The Edition of an Important Work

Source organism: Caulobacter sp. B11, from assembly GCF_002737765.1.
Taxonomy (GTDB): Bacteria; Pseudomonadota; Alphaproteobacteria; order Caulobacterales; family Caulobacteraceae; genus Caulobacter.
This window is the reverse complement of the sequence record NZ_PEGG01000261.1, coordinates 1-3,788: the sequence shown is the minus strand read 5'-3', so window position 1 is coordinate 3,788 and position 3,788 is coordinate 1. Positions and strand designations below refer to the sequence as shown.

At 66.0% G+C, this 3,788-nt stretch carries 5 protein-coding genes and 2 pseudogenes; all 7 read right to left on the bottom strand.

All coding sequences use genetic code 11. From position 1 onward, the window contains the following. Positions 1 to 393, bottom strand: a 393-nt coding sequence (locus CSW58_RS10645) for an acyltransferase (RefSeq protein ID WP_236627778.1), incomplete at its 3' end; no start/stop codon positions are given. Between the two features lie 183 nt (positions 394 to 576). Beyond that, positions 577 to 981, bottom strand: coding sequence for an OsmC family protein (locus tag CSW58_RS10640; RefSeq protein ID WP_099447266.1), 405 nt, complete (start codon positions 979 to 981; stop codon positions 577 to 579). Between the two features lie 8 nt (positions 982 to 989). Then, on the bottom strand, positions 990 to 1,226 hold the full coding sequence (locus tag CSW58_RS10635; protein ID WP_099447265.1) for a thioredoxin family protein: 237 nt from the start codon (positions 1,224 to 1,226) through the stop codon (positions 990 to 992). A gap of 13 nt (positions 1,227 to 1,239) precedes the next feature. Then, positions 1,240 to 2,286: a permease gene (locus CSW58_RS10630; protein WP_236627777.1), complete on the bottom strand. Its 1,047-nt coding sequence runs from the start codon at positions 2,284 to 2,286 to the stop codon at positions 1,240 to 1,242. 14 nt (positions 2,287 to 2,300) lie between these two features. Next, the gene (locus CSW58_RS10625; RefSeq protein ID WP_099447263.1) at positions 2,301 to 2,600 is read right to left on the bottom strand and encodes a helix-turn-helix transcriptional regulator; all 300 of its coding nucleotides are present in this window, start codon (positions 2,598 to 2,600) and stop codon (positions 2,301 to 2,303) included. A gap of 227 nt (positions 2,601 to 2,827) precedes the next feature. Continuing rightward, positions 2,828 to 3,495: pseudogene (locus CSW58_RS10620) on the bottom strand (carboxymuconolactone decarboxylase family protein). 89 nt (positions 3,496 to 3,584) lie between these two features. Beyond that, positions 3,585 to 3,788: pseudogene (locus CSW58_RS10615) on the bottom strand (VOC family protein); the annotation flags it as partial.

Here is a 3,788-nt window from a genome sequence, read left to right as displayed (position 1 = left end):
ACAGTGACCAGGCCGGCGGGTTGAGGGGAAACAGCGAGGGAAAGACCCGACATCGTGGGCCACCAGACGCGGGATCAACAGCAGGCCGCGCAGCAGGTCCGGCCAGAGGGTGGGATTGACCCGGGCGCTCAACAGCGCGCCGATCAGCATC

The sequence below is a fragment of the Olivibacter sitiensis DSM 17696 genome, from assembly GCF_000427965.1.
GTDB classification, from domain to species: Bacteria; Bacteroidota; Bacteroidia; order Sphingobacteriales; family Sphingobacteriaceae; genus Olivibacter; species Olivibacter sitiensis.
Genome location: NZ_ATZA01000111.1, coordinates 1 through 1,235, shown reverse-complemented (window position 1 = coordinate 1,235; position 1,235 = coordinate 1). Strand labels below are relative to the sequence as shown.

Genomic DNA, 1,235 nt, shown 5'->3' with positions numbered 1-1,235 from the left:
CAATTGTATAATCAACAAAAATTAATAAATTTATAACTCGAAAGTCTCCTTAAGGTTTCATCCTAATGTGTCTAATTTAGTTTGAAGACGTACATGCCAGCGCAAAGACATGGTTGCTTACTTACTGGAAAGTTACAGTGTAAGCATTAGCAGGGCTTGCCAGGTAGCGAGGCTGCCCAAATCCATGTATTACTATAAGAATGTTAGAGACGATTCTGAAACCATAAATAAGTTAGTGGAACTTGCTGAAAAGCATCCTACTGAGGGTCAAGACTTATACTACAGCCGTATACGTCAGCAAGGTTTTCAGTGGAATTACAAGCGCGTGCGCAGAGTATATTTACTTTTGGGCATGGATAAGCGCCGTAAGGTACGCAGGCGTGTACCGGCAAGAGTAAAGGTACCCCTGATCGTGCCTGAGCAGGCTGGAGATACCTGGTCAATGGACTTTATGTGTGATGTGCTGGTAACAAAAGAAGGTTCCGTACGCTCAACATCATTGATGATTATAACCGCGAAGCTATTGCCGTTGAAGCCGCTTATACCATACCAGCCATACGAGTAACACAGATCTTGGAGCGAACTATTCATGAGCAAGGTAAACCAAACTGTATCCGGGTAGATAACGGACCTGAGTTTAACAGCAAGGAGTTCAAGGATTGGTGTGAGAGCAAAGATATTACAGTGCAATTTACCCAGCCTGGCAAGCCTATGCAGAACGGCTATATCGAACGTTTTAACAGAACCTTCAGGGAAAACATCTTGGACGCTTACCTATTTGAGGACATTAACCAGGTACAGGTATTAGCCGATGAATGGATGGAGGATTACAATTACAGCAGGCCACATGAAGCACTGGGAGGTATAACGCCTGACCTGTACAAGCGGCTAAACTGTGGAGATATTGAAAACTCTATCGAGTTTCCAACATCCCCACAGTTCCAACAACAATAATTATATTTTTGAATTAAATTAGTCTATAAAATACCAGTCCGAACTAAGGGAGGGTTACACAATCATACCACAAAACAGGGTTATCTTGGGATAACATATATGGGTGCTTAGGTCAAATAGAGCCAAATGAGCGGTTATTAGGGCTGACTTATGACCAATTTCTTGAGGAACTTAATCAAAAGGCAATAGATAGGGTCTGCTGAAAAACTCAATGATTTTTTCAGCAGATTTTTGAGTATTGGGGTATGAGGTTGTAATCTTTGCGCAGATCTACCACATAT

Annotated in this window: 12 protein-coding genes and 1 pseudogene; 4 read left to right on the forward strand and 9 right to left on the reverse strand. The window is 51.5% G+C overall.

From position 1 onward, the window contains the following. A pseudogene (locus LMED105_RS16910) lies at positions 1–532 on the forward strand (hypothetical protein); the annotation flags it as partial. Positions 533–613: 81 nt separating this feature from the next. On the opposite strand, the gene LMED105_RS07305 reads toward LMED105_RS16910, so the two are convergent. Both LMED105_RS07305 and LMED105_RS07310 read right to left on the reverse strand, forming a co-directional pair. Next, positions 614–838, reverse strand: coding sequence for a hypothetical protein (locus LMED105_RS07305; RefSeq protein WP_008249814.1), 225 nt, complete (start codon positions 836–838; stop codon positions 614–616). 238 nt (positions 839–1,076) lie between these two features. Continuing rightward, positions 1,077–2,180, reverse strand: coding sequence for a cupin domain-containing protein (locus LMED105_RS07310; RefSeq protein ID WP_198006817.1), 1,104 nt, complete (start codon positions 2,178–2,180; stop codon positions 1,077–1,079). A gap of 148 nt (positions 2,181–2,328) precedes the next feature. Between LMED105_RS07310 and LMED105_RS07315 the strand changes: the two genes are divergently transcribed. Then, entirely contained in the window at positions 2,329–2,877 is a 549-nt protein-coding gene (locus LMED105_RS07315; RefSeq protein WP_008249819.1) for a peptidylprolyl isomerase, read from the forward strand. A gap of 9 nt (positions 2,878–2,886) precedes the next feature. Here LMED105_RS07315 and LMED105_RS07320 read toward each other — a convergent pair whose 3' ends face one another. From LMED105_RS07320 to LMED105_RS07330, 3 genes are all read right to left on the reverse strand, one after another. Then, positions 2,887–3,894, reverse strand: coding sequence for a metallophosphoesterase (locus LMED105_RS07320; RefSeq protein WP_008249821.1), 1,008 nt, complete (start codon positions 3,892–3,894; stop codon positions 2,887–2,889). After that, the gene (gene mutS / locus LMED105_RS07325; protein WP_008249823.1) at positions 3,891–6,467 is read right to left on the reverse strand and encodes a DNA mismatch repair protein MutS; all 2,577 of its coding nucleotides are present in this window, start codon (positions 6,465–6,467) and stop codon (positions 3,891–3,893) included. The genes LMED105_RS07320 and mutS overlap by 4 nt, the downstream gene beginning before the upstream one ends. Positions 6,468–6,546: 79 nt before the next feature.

“Over forty years ago, a colleague and I drew up a plan by which his department, which was English and Comparative Literature, and mine, which was History would encourage Ph.D. candidates to offer as their dissertation the edition of an important work that was out of print, or in print but in need of editing. The plan was coupled with a proposal to the university press for the publication of these books, some possibly in paperback for class use. We were turned down, of course, on all sides, with indulgent smiles at our youthful idiocy. And being young, we gave up. We should have kept at it. The press came to favor the idea, but by then my colleague had retired, and I, being chief academic officer of the university, had no right to entertain or push ideas for academic use.” (Jacques Barzun, The Bibliophile of the Future, 1976)